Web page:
Kentucky - yes Kentucky - An SEC Presence in Recruiting "We're definitely not afraid to compete with anybody in the country," Stoops said. In a recruiting cycle that many coaches say featured rampant player poaching. Kentucky would have been a logical poaching victim. But the Wildcats locked up much of its class a year ago and didn't lose traction. About sixteen of its 28 players committed before the end of last summer, Stoops said. - Jeremy Fowler, CBSSports.com
Most Impressive Classes in the SEC No. 2: Kentucky Rundown: This ain't your grandfather's Kentucky. It's not your father's or your older brother's, either. Mark Stoops didn't have the highest ranked recruiting class in the country or even the SEC, but the top-20 class far outpaced even the highest expectations. The signees speak for themselves -- an infusion of young talent desperately needed for the road ahead -- but the overall statement Stoops and his staff made going out and landing the best of the best was huge. Nabbing four-star defensive lineman Matt Elam fom Alabama sent shockwaves through college football. It not only said that Kentucky was here to play; it's here to play and win. - Alex Scarborough, ESPN.com
Mark Stoops Makes Splash With 2014 Class Quietly, Kentucky coach Mark Stoops made an emphatic statement with his 2014 recruiting class: The Wildcats aren't going to sit idly by and watch the big boys have all the fun ... Stoops rubbed shoulders with the SEC's best, signing 28 players, including six ESPN 300 members and eight four-stars. Stoops flipped a Florida State commit and beat out Alabama for a highly coveted defensive tackle. He snagged a top 10 quarterback and filled critical holes on both sides of the ball. - Edward Aschoff, ESPN.com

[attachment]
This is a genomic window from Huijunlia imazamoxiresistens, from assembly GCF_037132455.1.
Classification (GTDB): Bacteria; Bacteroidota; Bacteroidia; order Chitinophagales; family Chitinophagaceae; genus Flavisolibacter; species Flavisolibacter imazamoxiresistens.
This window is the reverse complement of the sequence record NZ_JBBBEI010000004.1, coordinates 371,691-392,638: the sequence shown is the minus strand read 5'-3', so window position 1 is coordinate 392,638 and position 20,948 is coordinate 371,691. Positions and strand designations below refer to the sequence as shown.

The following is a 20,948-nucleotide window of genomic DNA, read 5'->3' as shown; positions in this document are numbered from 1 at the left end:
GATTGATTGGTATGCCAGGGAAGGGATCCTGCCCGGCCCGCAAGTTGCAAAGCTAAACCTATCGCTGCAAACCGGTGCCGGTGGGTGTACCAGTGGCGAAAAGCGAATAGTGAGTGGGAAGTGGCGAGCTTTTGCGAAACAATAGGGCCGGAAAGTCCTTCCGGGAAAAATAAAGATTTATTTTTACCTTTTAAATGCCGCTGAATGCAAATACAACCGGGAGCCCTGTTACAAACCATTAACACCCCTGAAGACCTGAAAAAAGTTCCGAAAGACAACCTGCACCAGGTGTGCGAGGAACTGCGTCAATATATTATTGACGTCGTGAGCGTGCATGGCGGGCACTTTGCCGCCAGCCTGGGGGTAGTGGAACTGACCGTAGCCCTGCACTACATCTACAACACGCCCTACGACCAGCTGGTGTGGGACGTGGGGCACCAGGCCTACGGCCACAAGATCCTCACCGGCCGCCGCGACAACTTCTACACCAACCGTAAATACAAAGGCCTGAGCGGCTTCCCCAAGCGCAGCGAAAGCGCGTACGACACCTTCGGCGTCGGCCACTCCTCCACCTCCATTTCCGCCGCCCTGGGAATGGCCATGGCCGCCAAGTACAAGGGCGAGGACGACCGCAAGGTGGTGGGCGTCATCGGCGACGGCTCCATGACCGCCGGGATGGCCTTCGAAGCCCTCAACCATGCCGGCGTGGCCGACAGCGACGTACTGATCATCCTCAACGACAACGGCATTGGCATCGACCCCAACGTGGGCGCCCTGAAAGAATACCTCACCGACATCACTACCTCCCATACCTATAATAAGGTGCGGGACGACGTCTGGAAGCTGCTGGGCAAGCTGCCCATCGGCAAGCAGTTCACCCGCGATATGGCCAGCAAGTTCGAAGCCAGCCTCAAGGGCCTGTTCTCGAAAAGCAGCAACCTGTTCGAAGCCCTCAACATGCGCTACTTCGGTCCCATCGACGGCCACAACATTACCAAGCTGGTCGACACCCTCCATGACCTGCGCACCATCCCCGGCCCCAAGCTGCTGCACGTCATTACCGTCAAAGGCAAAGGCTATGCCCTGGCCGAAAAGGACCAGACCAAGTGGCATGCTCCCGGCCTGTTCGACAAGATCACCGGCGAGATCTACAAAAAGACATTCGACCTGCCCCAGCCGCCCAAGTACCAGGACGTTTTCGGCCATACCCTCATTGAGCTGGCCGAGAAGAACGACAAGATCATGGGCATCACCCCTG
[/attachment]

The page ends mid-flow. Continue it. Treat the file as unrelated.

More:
Signing Day: The Hot Fad in Recruiting is the Hand-Written Letter One day last April, Kentucky bombarded Matt Elam, a 340-pound tackle from Elizabethtown, Ky., with 69 letters. It followed up several months later with 182 letters. Not to be outdone, Notre Dame shipped Elam 270 letters in November, a postage ploy that Fighting Irish recruiters call a "pot of gold." The outsize attention paid off for Kentucky last week when Elam--who said he received 50 letters on a normal day--chose the Wildcats over not only Notre Dame but also Alabama, which has won three of the last five national titles and is expected to land the nation's top recruiting class this year. - Ben Cohen, Wall Street Journal
The Big 10's Kentucky Problem These superlatives of each Big Ten recruiting class and more were discussed on BTN during the network's Football Signing Day special. Left off the table was a matter of frank conversation of how badly programs in the Big Ten, excluding Michigan and Ohio State, were smoked on the recruiting trail by Kentucky of the SEC. Kentucky's recruiting class would rank as the third best of the Big Ten, two spots behind Michigan for second-best. - ElevenWarriors.com